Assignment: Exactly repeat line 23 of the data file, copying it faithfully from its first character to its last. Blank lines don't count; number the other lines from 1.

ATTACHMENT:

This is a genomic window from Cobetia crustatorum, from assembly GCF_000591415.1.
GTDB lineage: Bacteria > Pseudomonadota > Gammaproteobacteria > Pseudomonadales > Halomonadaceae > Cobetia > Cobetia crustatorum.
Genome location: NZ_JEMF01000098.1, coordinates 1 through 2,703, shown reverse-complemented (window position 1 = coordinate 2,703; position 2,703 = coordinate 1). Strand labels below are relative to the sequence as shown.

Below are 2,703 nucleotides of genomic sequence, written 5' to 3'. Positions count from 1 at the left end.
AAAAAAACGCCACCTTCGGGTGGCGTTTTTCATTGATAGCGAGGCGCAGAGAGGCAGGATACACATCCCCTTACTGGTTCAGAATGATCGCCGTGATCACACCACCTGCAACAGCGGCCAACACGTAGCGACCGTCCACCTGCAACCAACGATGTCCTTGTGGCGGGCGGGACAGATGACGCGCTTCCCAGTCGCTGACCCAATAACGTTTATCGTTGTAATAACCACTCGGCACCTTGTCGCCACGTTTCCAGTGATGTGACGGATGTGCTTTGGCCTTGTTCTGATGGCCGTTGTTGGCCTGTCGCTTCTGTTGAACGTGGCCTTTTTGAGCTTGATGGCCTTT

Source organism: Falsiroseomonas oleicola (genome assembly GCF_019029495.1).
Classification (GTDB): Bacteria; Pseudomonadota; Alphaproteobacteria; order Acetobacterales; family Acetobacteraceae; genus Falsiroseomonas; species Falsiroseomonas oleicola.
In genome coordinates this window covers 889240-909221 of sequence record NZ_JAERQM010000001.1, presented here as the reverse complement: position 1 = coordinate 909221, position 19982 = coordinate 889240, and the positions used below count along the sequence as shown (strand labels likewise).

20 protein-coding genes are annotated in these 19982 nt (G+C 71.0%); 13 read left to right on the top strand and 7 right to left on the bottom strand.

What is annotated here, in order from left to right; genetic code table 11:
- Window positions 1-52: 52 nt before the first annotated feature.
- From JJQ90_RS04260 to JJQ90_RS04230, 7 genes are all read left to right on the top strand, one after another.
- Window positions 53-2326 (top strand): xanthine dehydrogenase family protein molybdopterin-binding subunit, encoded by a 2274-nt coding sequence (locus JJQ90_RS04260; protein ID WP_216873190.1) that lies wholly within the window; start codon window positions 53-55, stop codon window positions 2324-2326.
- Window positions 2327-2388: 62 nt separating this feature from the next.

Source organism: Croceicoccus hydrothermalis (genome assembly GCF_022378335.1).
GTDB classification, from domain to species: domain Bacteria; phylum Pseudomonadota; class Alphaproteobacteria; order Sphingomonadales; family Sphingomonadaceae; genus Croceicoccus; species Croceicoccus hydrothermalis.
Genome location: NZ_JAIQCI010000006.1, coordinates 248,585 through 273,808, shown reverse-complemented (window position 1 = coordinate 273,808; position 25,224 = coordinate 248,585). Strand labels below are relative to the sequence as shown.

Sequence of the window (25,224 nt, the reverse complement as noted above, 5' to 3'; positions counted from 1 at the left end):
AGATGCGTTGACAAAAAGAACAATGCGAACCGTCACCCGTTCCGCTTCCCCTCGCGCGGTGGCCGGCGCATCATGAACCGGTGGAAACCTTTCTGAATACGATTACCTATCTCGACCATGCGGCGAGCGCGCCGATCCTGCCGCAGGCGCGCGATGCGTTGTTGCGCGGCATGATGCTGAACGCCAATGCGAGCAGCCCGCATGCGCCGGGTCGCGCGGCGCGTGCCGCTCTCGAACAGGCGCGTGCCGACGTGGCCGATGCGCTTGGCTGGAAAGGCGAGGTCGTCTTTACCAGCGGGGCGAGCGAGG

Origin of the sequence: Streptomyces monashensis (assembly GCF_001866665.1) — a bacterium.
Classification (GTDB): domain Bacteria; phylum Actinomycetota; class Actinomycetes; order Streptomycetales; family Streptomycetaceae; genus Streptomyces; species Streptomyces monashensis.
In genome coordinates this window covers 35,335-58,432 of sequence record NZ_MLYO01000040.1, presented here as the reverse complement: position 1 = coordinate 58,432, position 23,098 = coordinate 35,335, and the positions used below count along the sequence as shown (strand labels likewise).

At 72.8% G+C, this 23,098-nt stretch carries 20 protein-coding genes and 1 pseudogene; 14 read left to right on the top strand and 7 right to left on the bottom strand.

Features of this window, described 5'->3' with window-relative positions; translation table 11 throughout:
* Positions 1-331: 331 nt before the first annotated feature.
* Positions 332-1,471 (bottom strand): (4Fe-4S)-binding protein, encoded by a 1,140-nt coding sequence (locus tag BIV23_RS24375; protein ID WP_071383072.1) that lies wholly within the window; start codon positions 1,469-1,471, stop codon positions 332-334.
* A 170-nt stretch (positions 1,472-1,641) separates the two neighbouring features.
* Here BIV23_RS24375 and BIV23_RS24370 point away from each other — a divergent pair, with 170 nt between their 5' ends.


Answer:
At 72.8% G+C, this 23,098-nt stretch carries 20 protein-coding genes and 1 pseudogene; 14 read left to right on the top strand and 7 right to left on the bottom strand.